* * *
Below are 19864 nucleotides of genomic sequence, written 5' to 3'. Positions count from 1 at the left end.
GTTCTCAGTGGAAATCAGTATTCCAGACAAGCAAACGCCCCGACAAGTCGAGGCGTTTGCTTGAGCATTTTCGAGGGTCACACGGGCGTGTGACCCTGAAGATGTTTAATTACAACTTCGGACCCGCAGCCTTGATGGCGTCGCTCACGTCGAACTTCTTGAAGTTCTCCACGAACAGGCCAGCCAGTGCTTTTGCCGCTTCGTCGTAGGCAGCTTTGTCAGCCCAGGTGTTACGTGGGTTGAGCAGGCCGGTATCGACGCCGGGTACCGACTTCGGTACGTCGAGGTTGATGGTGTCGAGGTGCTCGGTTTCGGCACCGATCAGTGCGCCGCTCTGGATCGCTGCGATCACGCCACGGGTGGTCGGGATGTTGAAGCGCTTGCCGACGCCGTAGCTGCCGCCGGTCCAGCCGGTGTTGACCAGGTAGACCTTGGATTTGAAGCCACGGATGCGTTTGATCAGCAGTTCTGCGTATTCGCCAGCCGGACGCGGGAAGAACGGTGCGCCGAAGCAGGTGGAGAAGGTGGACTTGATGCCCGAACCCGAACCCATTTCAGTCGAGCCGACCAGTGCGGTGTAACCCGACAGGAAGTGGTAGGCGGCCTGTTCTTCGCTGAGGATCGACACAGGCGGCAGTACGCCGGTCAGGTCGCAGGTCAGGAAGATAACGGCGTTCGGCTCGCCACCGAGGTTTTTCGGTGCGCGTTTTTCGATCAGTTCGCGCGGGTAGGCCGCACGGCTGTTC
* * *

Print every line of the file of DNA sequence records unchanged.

Below are 19864 nucleotides of genomic sequence, written 5' to 3'. Positions count from 1 at the left end.
GTTCTCAGTGGAAATCAGTATTCCAGACAAGCAAACGCCCCGACAAGTCGAGGCGTTTGCTTGAGCATTTTCGAGGGTCACACGGGCGTGTGACCCTGAAGATGTTTAATTACAACTTCGGACCCGCAGCCTTGATGGCGTCGCTCACGTCGAACTTCTTGAAGTTCTCCACGAACAGGCCAGCCAGTGCTTTTGCCGCTTCGTCGTAGGCAGCTTTGTCAGCCCAGGTGTTACGTGGGTTGAGCAGGCCGGTATCGACGCCGGGTACCGACTTCGGTACGTCGAGGTTGATGGTGTCGAGGTGCTCGGTTTCGGCACCGATCAGTGCGCCGCTCTGGATCGCTGCGATCACGCCACGGGTGGTCGGGATGTTGAAGCGCTTGCCGACGCCGTAGCTGCCGCCGGTCCAGCCGGTGTTGACCAGGTAGACCTTGGATTTGAAGCCACGGATGCGTTTGATCAGCAGTTCTGCGTATTCGCCAGCCGGACGCGGGAAGAACGGTGCGCCGAAGCAGGTGGAGAAGGTGGACTTGATGCCCGAACCCGAACCCATTTCAGTCGAGCCGACCAGTGCGGTGTAACCCGACAGGAAGTGGTAGGCGGCCTGTTCTTCGCTGAGGATCGACACAGGCGGCAGTACGCCGGTCAGGTCGCAGGTCAGGAAGATAACGGCGTTCGGCTCGCCACCGAGGTTTTTCGGTGCGCGTTTTTCGATCAGTTCGCGCGGGTAGGCCGCACGGCTGTTC